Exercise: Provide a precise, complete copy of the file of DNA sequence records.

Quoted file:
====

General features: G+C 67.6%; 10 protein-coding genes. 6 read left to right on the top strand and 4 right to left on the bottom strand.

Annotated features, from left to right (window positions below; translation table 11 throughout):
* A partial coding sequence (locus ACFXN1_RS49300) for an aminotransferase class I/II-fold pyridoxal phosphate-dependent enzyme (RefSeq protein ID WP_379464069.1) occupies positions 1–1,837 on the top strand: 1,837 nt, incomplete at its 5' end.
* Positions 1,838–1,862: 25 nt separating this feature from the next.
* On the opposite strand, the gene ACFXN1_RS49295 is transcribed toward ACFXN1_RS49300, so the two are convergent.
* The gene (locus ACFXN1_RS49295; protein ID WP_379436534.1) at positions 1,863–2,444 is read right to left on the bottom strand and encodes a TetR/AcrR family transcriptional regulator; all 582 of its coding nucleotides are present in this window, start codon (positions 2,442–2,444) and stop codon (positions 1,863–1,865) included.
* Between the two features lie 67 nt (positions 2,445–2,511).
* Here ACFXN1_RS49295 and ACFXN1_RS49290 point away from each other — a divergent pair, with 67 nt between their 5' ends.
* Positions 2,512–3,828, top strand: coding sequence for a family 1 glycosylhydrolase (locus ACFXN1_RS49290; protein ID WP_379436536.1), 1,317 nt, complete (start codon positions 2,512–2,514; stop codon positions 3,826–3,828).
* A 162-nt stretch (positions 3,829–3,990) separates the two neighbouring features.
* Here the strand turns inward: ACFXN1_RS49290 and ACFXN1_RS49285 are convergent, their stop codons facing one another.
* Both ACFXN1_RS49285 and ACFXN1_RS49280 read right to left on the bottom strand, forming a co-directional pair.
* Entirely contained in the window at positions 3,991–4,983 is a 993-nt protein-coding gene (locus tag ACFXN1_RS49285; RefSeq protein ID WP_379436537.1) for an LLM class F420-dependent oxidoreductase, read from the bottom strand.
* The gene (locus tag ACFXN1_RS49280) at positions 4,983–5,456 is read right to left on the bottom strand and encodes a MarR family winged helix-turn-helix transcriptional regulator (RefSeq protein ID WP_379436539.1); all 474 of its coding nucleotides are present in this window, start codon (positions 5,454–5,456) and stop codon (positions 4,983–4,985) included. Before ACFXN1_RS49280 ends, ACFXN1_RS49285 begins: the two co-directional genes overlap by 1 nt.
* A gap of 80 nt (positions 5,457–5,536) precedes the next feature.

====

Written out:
General features: G+C 67.6%; 10 protein-coding genes. 6 read left to right on the top strand and 4 right to left on the bottom strand.

Annotated features, from left to right (window positions below; translation table 11 throughout):
* A partial coding sequence (locus ACFXN1_RS49300) for an aminotransferase class I/II-fold pyridoxal phosphate-dependent enzyme (RefSeq protein ID WP_379464069.1) occupies positions 1–1,837 on the top strand: 1,837 nt, incomplete at its 5' end.
* Positions 1,838–1,862: 25 nt separating this feature from the next.
* On the opposite strand, the gene ACFXN1_RS49295 is transcribed toward ACFXN1_RS49300, so the two are convergent.
* The gene (locus ACFXN1_RS49295; protein ID WP_379436534.1) at positions 1,863–2,444 is read right to left on the bottom strand and encodes a TetR/AcrR family transcriptional regulator; all 582 of its coding nucleotides are present in this window, start codon (positions 2,442–2,444) and stop codon (positions 1,863–1,865) included.
* Between the two features lie 67 nt (positions 2,445–2,511).
* Here ACFXN1_RS49295 and ACFXN1_RS49290 point away from each other — a divergent pair, with 67 nt between their 5' ends.
* Positions 2,512–3,828, top strand: coding sequence for a family 1 glycosylhydrolase (locus ACFXN1_RS49290; protein ID WP_379436536.1), 1,317 nt, complete (start codon positions 2,512–2,514; stop codon positions 3,826–3,828).
* A 162-nt stretch (positions 3,829–3,990) separates the two neighbouring features.
* Here the strand turns inward: ACFXN1_RS49290 and ACFXN1_RS49285 are convergent, their stop codons facing one another.
* Both ACFXN1_RS49285 and ACFXN1_RS49280 read right to left on the bottom strand, forming a co-directional pair.
* Entirely contained in the window at positions 3,991–4,983 is a 993-nt protein-coding gene (locus tag ACFXN1_RS49285; RefSeq protein ID WP_379436537.1) for an LLM class F420-dependent oxidoreductase, read from the bottom strand.
* The gene (locus tag ACFXN1_RS49280) at positions 4,983–5,456 is read right to left on the bottom strand and encodes a MarR family winged helix-turn-helix transcriptional regulator (RefSeq protein ID WP_379436539.1); all 474 of its coding nucleotides are present in this window, start codon (positions 5,454–5,456) and stop codon (positions 4,983–4,985) included. Before ACFXN1_RS49280 ends, ACFXN1_RS49285 begins: the two co-directional genes overlap by 1 nt.
* A gap of 80 nt (positions 5,457–5,536) precedes the next feature.